[SOLVED] Sudden shut down

Built my first PC a few months ago (specs below). While playing a game today, it suddenly powered down. When I turn it on now, the fans start to spin up, then stop. I swapped in a different power supply; same result. Any idea what would cause this? Fried motherboard? Something else? At a loss as to what I should look to replace or test.

CPU: Core i7 990x
Mobo: Asus Sabertooth x58
GPU: 2x MSI GTX 560 ti
PSU: Corsair 850W
SSD: Samsung 470
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More about solved sudden shut down
  1. Std debugging is to pull parts until the system posts. Start by pulling all USB attached things.. does it post ?

    Then pull video. If it posts you'll know it from the beeps.

    The pull sata connectors for disk and optical

    Then pull memory.

    Eventually you will be left with a bare MB attached to teh power supply. IF that doesn't post then the MB is fried or shorted against the case, etc. Or the PSU is dead, but you swapped in a new one. Was the new PSU in the 800+ watts range also ?

    Someone posted a paper clip technique to check out the power supply, maybe google for that. Your power draw at stock clock was 170Watts X 2 for video plus 130 for 990X plus 50 for MB and stuff = 500 to 600 watts. If you OC'd moderately then you were pushing the edge of 850w. If you OC'd hard or were in a hot room you may have hit power problems.

    good luck.

    p.s. nice system. very nice system.
  2. Thanks for the replies.

    Did as suggested, but it didn't POST even with just MB powered. Yeah, the new PSU was same wattage, so I don't think that was the issue.

    Looks like the motherboard is probably the culprit.
  3. Best answer

    The following is an expansion of my troubleshooting tips in the breadboarding link in the "Cannot boot" thread.

    I have tested the following beep patterns on Gigabyte, eVGA, and ECS motherboards. Other BIOS' may be different, but they all use a single short beep for a successful POST.

    Breadboard - that will help isolate any kind of case problem you might have.

    Breadboard with just motherboard, CPU & HSF, case speaker, and PSU.

    Make sure you plug the CPU power cable in. The system will not boot without it.

    I always breadboard a new build. It takes only a few minutes, and you know you are putting good parts in the case once you are finished.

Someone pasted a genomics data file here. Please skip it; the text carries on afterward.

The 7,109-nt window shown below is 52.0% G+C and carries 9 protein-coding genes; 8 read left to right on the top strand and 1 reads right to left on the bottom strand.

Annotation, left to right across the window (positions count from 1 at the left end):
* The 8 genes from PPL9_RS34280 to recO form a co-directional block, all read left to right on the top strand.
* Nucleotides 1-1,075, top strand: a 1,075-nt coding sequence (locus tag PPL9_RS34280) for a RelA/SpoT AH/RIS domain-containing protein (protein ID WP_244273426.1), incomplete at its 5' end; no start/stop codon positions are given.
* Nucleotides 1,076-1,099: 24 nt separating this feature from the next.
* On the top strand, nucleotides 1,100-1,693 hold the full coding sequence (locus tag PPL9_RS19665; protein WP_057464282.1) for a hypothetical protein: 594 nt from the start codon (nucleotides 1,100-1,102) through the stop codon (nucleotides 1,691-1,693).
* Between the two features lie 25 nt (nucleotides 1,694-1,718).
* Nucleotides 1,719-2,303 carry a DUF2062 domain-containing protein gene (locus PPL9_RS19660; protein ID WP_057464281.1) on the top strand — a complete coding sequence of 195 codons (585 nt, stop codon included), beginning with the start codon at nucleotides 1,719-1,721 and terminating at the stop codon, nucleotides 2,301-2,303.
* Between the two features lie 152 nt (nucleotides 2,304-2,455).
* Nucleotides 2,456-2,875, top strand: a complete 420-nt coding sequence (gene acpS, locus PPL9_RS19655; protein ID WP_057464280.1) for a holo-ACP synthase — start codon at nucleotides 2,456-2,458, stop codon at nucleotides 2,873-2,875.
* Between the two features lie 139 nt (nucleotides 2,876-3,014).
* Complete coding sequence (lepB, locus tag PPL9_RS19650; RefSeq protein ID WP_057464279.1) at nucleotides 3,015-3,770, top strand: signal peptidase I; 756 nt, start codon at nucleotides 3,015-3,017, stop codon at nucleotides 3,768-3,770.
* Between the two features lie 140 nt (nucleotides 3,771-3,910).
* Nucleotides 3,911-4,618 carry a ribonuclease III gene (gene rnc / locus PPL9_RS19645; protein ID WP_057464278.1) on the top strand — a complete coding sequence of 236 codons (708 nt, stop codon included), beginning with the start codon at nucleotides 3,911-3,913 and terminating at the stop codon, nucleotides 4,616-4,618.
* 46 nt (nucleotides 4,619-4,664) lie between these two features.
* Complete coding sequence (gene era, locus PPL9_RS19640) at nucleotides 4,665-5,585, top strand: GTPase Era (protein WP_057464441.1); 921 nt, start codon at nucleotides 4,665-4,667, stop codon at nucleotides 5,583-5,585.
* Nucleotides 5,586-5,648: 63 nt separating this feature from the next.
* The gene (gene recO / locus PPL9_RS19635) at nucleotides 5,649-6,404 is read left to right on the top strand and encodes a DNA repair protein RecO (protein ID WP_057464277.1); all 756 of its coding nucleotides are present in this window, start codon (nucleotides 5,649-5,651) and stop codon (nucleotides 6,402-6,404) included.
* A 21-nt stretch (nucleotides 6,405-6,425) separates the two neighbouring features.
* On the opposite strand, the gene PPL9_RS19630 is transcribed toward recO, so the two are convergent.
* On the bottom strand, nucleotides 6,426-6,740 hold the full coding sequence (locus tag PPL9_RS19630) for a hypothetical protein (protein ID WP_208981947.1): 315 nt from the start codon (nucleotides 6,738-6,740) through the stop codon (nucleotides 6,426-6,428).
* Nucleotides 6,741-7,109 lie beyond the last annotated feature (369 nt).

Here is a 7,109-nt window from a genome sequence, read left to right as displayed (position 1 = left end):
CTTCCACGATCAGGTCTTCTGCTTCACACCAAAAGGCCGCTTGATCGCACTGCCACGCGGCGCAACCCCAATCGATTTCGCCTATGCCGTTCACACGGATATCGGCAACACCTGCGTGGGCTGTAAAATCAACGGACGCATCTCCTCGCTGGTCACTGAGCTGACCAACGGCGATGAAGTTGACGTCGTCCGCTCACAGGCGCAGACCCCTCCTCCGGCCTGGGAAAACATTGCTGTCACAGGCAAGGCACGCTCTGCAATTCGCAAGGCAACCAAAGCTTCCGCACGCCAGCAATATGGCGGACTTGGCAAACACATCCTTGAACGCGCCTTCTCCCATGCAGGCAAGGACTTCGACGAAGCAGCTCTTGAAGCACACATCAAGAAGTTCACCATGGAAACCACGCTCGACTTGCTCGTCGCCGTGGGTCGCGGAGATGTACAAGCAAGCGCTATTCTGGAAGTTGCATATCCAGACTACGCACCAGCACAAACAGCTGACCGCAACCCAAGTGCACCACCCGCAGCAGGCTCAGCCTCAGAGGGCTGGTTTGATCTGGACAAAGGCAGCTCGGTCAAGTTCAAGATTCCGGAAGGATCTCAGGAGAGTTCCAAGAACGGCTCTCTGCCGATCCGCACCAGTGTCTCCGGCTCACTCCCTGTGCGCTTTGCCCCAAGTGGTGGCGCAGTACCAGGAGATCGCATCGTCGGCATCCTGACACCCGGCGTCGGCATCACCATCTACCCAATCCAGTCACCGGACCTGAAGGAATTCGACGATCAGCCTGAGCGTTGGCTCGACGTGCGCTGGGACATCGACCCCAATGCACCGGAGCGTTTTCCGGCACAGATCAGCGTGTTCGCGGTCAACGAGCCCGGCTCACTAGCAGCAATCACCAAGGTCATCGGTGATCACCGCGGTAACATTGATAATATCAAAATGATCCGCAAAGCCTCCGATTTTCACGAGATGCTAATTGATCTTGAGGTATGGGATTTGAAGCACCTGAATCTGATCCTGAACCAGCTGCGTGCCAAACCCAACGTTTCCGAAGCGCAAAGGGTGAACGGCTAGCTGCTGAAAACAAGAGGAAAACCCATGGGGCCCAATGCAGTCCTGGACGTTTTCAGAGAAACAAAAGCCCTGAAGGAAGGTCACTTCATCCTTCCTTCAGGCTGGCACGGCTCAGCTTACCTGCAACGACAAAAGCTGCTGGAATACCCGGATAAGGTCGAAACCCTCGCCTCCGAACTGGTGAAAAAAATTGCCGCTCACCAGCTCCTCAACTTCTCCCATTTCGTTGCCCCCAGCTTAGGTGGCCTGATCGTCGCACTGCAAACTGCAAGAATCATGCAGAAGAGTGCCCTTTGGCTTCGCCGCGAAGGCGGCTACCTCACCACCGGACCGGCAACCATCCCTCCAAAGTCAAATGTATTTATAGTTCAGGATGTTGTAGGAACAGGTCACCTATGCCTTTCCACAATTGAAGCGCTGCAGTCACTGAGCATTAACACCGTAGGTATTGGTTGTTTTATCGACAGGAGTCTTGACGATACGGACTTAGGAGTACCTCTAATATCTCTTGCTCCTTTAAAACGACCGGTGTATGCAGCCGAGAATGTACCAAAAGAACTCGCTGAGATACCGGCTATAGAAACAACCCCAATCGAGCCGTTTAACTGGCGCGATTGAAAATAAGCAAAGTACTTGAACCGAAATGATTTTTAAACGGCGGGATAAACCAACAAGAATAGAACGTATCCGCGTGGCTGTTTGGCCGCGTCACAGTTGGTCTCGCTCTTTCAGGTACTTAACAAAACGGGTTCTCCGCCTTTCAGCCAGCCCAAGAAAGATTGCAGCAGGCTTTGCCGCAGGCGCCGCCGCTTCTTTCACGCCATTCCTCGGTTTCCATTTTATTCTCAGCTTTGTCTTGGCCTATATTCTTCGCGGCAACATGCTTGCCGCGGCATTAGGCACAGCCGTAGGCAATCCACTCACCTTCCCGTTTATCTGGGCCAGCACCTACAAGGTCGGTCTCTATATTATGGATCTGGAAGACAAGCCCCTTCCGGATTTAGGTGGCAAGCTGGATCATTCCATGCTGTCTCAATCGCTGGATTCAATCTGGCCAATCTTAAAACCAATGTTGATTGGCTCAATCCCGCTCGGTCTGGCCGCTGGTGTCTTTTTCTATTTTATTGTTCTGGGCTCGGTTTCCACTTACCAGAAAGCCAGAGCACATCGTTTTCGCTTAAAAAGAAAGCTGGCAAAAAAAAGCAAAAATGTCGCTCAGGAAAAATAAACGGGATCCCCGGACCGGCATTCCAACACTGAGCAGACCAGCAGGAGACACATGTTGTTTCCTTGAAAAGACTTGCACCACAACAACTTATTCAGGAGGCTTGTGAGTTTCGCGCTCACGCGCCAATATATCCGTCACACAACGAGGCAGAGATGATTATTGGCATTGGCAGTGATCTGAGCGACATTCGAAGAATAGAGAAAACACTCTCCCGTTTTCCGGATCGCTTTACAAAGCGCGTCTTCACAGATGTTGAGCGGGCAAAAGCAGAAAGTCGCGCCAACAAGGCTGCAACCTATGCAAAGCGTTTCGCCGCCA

You can turn on the PC by momentarily shorting the two pins that the case power switch goes to. You should hear a series of long, single beeps indicating memory problems. Silence indicates a problem with (in most likely order) the PSU, motherboard, or CPU. Remember, at this time, you do not have a graphics card installed so the load on your PSU will be reduced.

    If no beeps:
    Running fans and drives and motherboard LED's do not necessarily indicate a good PSU. In the absence of a single short beep, they also do not indicate that the system is booting.

    At this point, you can sort of check the PSU. Try to borrow a known good PSU of around 550 - 600 watts. That will power just about any system with a single GPU. If you cannot do that, use a DMM to measure the voltages. Measure between the colored wires and either chassis ground or the black wires. Yellow wires should be 12 volts. Red wires: +5 volts, orange wires: +3.3 volts, blue wire : -12 volts, violet wire (standby power supply): 5 volts always on. Tolerances are +/- 5% except for the -12 volts which is +/- 10%.

    The gray wire is really important. It should go from 0 to +5 volts when you turn the PSU on with the case switch. CPU needs this signal to boot.

    You can turn on the PSU by completely disconnecting the PSU and using a paperclip or jumper wire to short the green wire to one of the neighboring black wires.

    A way that might be easier is to use the main power plug. Working from the back of the plug where the wires come out, use a bare paperclip to short between the green wire and one of the neighboring black wires. That will do the same thing with an installed PSU. It is also an easy way to bypass a questionable case power switch.

    This checks the PSU under no load conditions, so it is not completely reliable. But if it can not pass this, it is dead. Then repeat the checks with the PSU plugged into the computer to put a load on the PSU.

    If the system beeps:
    If it looks like the PSU is good, install a memory stick. Boot. Beep pattern should change to one long and several short beeps indicating a missing graphics card.

    Silence, long single beeps, or series of short beeps indicate a problem with the memory. If you get short beeps verify that the memory is in the appropriate motherboard slots.

    Insert the video card and connect any necessary PCIe power connectors. Boot. At this point, the system should POST successfully (a single short beep). Notice that you do not need keyboard, mouse, monitor, or drives to successfully POST.
    At this point, if the system doesn't work, it's either the video card or an inadequate PSU. Or rarely - the motherboard's PCIe interface.

    Now start connecting the rest of the devices starting with the monitor, then keyboard and mouse, then the rest of the devices, testing after each step. It's possible that you can pass the POST with a defective video card. The POST routines can only check the video interface. It cannot check the internal parts of the video card.
  4. I tried "breadboarding" it this morning, and figured out that it was one of my video cards -- it would POST and boot with everything but that one video installed. RMAing that sucker now.

    Thanks again for all the replies!
  5. Best answer selected by mm23.
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